Let’s just assume for a moment that Mr. Green may be onto something. Back a couple of decades ago, when I was a provisional member of the ABA, I recall the ABA had programs for a suggested opening store inventory and a single title order plan — programs designed to serve the needs of bricks-and-mortar bookstores selling the printed book. Permit me to be a bit of a contrarian (something I’m told I’m good at) and suggest that perhaps the ABA has been a bit too fixated on establishing an Internet presence and the e-book fad to devote sufficient time to thinking about what programs bricks-and-mortar booksellers selling the printed book need. I don’t suggest resurrecting the old programs, but thinking anew for today and the future.

Well, I could probably go on if I thought more about this. For what it is worth, this is my two cents. I’m encouraged that your October letter shows that the ABA is actively engaged in discussions about the future of our profession.


George Fox Rishel
Proprietor, The Sly Fox
Virden, Illinois

ABA CEO Oren Teicher Responds

January 5, 2012

Dear George,

Many thanks for your thoughtful letter. I know how busy the days in a bookstore are, and I very much appreciate that you took the time to respond to my letter to members about the need for our industry to experiment with new business models. From the sounds of your letter, a distinguished career has led you to the profession of bookselling — and, like ABA members nationwide, it sounds as if you have found a vocation that elicits both passion and pride — which is not by any measure to imply we don’t have significant challenges in front of us!

I think your letter cogently identifies two fundamental issues facing the book industry when you ask about the continuing role of bricks-and-mortar bookstores, and what these stores can continue to offer shoppers in the rapidly changing world in which we live. We at ABA believe that readers and book buyers will continue to find in bookstores an unmatched venue for discovery, connection, and enjoyment — and that this will translate into sales for bricks-and-mortar stores. We have seen the inventory mix in bookstores continue to evolve — encompassing more gift and sidelines selections than a decade ago — but a bookstore’s shelves are still an essential, and unduplicated, bridge between the unique creation of the writer’s talent and a reader’s inquiring mind. 

This inventory evolution includes, for some of our member stores, the selling of e-books. The sales of e-readers, tablets, and e-books underscore that the era of digital content has arrived. However, while it’s important to remember that it is still relatively early in the e-book game and we don’t have a lot of industry-wide data yet regarding trends among categories in e-book sales, from what we do know, it’s clear that, overall, growth in e-book sales continues at a very robust pace — up 131 percent as a category in 2011 over 2010.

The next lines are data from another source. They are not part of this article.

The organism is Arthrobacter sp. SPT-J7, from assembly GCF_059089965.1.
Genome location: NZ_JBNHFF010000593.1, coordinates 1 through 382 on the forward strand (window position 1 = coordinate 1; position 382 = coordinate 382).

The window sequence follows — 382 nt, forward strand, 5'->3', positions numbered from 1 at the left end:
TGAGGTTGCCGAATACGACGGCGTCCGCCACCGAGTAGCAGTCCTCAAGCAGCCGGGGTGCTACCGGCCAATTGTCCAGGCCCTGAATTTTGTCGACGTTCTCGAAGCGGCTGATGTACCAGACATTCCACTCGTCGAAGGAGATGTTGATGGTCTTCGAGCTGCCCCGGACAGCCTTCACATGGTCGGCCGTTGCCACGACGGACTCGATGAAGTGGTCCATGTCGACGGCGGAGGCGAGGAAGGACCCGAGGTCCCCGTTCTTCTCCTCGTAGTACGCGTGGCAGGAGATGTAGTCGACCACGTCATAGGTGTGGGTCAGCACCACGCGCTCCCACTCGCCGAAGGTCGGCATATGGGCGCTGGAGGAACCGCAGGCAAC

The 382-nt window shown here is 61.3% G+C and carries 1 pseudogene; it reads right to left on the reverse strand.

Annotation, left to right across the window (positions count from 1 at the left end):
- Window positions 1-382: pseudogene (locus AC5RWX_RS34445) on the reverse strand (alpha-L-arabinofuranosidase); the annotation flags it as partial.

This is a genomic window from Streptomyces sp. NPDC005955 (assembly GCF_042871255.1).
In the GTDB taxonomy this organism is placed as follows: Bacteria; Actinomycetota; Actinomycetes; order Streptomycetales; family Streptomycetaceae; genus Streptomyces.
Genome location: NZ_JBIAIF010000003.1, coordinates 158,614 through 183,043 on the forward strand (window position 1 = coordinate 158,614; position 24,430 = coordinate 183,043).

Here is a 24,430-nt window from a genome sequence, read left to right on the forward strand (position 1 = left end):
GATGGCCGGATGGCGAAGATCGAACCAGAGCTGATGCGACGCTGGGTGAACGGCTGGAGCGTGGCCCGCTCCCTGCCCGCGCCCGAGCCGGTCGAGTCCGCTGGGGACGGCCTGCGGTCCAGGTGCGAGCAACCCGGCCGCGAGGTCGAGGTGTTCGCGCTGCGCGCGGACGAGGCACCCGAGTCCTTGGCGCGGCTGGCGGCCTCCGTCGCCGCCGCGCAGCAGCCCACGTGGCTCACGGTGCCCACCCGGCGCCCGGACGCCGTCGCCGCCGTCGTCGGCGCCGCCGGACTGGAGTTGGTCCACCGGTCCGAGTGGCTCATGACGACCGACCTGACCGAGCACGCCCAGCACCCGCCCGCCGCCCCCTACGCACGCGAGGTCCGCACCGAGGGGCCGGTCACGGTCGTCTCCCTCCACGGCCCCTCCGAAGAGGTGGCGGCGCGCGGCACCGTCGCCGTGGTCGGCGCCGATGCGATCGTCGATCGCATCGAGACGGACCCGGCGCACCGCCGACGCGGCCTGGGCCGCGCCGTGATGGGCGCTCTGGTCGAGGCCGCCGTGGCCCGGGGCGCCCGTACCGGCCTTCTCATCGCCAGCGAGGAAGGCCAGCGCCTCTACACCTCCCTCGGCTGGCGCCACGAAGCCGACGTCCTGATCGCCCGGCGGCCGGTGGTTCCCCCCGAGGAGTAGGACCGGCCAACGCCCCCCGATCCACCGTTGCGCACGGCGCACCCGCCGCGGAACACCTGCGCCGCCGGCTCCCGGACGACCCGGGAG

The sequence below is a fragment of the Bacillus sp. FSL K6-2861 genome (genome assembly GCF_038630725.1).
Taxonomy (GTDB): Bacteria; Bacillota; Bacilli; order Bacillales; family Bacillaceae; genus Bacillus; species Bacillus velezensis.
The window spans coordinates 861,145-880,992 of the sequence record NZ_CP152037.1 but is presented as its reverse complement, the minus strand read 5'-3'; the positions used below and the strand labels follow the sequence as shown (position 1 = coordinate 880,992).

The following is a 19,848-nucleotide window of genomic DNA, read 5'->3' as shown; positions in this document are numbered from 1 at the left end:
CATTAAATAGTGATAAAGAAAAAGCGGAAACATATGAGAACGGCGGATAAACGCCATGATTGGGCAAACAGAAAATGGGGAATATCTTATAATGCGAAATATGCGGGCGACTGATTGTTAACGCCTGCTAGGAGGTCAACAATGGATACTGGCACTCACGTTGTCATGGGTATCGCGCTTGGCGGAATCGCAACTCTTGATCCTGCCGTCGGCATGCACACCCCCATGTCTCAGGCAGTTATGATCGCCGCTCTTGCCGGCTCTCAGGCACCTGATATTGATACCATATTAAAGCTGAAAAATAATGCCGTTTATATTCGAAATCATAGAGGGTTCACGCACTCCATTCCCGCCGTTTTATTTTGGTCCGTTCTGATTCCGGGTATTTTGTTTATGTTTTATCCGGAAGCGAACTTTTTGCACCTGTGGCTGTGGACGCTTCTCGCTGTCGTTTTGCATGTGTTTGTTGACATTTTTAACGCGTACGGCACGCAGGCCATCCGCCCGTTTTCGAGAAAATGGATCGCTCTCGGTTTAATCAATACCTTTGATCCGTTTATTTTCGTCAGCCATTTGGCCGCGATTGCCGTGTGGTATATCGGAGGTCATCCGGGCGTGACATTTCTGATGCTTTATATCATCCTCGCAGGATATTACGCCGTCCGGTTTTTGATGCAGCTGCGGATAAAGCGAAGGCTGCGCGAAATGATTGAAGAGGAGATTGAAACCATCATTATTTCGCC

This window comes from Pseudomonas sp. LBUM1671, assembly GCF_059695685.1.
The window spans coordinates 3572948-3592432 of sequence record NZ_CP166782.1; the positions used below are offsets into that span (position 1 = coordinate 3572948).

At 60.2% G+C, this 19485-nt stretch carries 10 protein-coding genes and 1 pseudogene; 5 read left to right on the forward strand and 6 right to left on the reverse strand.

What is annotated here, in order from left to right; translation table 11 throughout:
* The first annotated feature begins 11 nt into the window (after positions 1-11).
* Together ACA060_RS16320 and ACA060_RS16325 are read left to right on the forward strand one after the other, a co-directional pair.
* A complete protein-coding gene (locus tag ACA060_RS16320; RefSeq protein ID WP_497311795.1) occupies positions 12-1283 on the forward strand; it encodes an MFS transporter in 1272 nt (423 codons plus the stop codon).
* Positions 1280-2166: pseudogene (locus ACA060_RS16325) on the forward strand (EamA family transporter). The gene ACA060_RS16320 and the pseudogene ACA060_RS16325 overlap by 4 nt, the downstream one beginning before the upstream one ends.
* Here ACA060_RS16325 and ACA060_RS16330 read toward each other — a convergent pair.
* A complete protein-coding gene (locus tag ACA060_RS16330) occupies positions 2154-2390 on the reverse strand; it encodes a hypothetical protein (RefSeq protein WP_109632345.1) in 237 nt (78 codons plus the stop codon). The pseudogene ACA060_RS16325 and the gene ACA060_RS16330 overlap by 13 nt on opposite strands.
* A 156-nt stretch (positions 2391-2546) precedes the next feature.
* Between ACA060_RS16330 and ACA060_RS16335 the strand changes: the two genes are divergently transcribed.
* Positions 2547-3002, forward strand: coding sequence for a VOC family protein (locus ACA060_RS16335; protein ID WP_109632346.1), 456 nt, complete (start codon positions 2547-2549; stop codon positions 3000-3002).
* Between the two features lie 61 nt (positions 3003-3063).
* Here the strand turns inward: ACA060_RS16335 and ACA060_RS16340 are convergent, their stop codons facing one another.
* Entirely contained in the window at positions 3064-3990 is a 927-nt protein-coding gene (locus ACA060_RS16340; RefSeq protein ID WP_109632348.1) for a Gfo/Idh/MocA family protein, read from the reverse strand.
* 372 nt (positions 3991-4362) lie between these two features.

Having said that, it’s also clear that approximately 80 percent of industry sales overall are still print books. And ABA strongly believes that print books are not going away and that bricks-and-mortar bookstores will remain a key connection between writers and readers. 

Both the reports from members and the indie weekly bestseller sales numbers were very bullish during the holiday season leading up to the year’s end. I believe those results will continue to drive home to publishers that a healthy business ecosystem depends on a healthy bricks-and-mortar sales channel. 

I think you and I are completely in agreement that in the coming years bookstores will not be able to reach their full potential unless publishers begin to fashion new industry business models that will help create a sustainable bookselling business for the 21st century. As I noted in my earlier letter, several publishers have individually identified new initiatives and have selected independent bookstores in which, for a limited period of time, they are testing these new ideas. I’m heartened to report that additional publishers have joined their ranks in recent weeks. As a trade association, ABA cannot negotiate terms on behalf of its members, but as these tests expand and evolve, it’s our belief that these publishers will gain the experience and information necessary to determine which of these innovations have the potential to help bookstores sell a broader range of their titles. 

It’s always been our belief that the dialogue regarding how our industry can and should evolve should include the widest range of voices possible, and I will be sharing your suggestions with publishers in our ongoing discussions.

We definitely believe in the importance of local independent businesses working together for their mutual benefit, which is the spirit of the IndieBound movement. Right here in Tarrytown, New York, where ABA is located, there has been for many years a very successful “Third Friday” town-wide monthly promotion. So, we have seen firsthand the retail dividends of such cooperative efforts among indie businesses!

Despite the strong sales of recent weeks, we do recognize the many significant challenges that face indie bookstores in the coming year. But I very much agree with you that the bottom-line assessment from the Bloomberg Business Week piece “The End of Borders and the Future of Books” is on the mark. As we continue to offer consumers an intelligently curated inventory (books, e-books, and sidelines) and a welcoming, community-based destination of discovery, interaction, and fun, I believe that the future for the new generation of booksellers is full of opportunity and growth. 

Again, very many thanks for sharing your insights and ideas.


Oren Teicher, CEO
American Booksellers Association